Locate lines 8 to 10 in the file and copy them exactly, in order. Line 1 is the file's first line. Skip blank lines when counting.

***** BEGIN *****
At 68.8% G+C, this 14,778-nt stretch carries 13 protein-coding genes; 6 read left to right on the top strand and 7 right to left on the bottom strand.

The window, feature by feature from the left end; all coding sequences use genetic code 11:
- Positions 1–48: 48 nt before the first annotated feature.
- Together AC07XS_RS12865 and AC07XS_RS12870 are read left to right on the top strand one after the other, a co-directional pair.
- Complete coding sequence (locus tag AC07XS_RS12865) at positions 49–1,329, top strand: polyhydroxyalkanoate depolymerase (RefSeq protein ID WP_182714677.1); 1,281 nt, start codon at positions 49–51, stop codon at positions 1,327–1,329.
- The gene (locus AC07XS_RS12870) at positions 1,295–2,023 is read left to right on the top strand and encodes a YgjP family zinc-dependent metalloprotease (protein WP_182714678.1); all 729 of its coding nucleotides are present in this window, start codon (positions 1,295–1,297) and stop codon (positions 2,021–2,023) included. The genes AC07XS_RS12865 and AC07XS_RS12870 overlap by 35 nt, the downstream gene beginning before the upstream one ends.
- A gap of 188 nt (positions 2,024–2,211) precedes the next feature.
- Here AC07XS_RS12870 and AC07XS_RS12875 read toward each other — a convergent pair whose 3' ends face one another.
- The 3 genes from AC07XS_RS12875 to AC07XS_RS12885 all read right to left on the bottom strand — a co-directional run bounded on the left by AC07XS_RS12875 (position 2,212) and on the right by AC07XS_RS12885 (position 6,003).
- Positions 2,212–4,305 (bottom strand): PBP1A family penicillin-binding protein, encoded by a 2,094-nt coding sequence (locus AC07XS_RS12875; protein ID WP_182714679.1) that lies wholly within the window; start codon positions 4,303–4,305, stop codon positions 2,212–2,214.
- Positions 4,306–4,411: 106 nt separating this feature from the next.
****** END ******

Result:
- Here AC07XS_RS12870 and AC07XS_RS12875 read toward each other — a convergent pair whose 3' ends face one another.
- The 3 genes from AC07XS_RS12875 to AC07XS_RS12885 all read right to left on the bottom strand — a co-directional run bounded on the left by AC07XS_RS12875 (position 2,212) and on the right by AC07XS_RS12885 (position 6,003).
- Positions 2,212–4,305 (bottom strand): PBP1A family penicillin-binding protein, encoded by a 2,094-nt coding sequence (locus AC07XS_RS12875; protein ID WP_182714679.1) that lies wholly within the window; start codon positions 4,303–4,305, stop codon positions 2,212–2,214.